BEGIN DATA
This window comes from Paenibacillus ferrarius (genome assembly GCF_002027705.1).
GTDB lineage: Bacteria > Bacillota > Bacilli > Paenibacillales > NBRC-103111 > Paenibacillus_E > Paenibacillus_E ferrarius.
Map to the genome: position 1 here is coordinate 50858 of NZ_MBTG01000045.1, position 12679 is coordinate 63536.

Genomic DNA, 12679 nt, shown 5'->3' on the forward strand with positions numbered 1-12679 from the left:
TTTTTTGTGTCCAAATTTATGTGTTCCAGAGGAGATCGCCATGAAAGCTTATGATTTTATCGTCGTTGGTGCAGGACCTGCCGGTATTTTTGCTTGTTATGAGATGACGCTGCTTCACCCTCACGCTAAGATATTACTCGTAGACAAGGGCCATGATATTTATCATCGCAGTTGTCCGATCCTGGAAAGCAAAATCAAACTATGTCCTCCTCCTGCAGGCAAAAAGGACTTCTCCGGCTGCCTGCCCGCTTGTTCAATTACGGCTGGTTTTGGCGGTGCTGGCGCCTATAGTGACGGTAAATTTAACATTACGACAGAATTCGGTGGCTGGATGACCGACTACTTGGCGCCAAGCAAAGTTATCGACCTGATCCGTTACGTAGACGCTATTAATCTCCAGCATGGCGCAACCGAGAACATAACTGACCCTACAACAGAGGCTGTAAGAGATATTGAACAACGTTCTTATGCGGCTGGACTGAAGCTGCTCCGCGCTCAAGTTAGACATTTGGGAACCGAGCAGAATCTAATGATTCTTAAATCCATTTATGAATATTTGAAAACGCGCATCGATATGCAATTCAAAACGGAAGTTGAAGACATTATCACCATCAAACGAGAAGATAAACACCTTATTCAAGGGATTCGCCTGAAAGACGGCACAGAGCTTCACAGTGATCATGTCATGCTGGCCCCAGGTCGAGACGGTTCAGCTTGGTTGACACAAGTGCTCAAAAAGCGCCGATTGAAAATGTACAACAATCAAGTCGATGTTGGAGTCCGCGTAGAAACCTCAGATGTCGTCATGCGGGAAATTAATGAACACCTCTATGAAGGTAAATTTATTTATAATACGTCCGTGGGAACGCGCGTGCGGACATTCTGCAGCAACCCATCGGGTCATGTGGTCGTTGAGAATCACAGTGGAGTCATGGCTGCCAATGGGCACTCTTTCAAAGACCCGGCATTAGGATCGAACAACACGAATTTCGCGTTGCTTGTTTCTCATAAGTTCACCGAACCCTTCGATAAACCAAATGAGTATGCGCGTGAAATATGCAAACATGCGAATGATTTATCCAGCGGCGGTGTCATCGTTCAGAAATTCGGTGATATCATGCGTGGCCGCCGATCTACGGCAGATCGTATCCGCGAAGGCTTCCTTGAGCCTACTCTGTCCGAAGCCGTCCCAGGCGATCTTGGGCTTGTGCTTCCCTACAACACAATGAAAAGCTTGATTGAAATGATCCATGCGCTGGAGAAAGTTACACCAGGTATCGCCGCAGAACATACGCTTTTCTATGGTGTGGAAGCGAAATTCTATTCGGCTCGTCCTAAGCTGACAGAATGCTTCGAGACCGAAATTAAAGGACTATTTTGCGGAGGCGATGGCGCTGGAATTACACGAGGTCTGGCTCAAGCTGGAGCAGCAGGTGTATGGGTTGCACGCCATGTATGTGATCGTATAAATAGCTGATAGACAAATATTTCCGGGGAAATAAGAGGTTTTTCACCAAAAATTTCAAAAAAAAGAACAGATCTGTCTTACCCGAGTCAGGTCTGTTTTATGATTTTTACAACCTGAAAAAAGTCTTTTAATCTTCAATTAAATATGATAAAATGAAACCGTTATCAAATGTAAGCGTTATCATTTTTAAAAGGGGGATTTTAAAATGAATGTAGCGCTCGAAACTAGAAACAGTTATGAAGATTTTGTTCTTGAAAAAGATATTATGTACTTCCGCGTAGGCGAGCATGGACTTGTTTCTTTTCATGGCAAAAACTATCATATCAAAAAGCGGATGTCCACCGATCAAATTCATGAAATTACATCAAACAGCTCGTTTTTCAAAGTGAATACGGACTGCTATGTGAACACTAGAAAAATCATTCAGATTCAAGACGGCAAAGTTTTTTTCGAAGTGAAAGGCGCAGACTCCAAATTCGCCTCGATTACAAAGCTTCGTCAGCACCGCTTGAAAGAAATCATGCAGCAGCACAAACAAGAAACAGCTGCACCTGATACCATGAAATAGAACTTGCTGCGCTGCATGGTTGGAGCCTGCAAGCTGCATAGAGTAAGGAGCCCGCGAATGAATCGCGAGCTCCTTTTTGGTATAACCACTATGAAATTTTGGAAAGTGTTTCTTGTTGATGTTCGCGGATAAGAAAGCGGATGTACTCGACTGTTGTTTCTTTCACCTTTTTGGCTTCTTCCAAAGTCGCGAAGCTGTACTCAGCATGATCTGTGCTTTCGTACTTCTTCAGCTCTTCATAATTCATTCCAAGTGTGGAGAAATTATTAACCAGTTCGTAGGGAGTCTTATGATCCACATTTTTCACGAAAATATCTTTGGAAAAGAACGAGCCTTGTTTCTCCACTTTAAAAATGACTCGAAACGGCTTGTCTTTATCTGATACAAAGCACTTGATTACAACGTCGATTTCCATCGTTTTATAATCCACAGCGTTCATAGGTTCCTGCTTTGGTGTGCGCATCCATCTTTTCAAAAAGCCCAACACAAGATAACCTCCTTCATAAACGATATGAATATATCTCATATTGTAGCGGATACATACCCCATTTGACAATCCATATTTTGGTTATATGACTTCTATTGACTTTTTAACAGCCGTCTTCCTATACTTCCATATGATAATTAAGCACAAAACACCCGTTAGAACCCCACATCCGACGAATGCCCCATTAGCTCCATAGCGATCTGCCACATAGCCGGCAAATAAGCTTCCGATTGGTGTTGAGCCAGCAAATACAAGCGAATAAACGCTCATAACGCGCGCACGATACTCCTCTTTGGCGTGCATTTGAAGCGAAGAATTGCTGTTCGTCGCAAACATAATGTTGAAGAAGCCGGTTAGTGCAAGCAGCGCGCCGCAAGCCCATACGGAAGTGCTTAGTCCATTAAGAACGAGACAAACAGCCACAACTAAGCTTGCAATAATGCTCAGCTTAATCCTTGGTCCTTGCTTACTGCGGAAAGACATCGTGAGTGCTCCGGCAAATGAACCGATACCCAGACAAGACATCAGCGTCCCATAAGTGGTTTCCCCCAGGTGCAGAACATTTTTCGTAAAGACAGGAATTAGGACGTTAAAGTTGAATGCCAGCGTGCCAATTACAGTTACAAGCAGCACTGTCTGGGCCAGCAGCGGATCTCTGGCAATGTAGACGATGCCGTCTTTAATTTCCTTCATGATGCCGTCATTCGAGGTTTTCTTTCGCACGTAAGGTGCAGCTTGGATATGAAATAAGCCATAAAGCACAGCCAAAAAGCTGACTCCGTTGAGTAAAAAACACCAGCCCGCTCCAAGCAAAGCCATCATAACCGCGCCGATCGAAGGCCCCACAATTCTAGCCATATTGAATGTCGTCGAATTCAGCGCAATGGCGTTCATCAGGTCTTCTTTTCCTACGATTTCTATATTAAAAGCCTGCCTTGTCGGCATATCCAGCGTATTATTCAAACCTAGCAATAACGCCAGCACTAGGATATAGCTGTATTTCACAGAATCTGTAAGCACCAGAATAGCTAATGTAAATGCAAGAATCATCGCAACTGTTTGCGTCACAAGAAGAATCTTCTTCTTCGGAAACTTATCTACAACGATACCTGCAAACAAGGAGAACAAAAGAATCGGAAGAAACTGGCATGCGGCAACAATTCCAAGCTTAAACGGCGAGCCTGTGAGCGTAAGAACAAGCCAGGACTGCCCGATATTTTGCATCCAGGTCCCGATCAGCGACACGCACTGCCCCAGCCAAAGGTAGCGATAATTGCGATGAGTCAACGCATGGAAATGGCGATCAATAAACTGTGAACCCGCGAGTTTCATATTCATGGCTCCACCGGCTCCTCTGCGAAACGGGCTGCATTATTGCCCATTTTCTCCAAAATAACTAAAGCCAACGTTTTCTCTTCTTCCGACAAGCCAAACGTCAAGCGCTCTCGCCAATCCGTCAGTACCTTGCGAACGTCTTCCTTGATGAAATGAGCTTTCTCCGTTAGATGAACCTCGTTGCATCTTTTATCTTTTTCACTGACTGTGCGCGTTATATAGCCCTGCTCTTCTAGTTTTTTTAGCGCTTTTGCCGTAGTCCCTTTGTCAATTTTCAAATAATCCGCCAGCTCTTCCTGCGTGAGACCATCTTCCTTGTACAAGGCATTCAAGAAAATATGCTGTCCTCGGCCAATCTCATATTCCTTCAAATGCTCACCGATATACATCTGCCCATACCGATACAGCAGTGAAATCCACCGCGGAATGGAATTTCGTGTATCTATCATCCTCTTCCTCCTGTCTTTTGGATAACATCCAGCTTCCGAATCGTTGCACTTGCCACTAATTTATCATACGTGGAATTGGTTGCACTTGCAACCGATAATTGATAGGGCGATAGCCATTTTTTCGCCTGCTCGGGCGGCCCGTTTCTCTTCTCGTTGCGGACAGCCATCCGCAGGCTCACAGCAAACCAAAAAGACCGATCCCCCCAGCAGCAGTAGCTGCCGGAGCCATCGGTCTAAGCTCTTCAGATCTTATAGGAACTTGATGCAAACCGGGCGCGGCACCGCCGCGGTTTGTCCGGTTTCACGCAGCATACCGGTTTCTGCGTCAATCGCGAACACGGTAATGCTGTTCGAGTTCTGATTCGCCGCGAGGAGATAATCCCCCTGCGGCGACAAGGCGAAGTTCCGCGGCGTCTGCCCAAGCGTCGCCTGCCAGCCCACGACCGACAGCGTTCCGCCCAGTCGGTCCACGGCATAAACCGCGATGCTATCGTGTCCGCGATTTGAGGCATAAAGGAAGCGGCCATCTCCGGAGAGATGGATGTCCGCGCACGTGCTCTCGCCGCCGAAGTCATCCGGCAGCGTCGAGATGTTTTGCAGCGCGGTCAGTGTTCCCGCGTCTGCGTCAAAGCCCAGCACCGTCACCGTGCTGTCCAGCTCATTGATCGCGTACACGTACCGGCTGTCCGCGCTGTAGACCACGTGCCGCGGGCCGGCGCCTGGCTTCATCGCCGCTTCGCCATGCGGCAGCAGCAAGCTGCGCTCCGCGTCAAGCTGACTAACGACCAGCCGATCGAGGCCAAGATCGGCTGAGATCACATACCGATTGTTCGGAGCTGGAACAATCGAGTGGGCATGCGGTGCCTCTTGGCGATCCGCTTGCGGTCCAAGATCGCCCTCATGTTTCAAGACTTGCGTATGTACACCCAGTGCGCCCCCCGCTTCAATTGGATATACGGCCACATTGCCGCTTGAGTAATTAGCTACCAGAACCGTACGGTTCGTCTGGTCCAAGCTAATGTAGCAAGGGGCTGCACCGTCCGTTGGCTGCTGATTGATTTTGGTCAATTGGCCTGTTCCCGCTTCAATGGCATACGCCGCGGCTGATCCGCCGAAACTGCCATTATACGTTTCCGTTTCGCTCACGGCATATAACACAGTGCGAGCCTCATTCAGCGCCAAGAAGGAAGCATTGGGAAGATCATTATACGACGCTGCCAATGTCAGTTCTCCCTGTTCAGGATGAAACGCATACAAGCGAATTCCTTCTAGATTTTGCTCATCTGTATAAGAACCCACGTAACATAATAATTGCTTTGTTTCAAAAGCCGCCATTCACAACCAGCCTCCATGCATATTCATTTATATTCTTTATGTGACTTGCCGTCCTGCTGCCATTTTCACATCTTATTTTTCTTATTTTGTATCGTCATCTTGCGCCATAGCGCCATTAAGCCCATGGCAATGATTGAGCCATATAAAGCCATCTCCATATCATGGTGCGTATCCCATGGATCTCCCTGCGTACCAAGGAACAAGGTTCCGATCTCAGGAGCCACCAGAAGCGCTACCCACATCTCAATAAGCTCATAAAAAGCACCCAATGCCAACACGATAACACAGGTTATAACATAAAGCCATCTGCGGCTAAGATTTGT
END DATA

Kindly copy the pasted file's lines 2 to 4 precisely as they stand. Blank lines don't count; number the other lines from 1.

GTDB lineage: Bacteria > Bacillota > Bacilli > Paenibacillales > NBRC-103111 > Paenibacillus_E > Paenibacillus_E ferrarius.
Map to the genome: position 1 here is coordinate 50858 of NZ_MBTG01000045.1, position 12679 is coordinate 63536.

Genomic DNA, 12679 nt, shown 5'->3' on the forward strand with positions numbered 1-12679 from the left: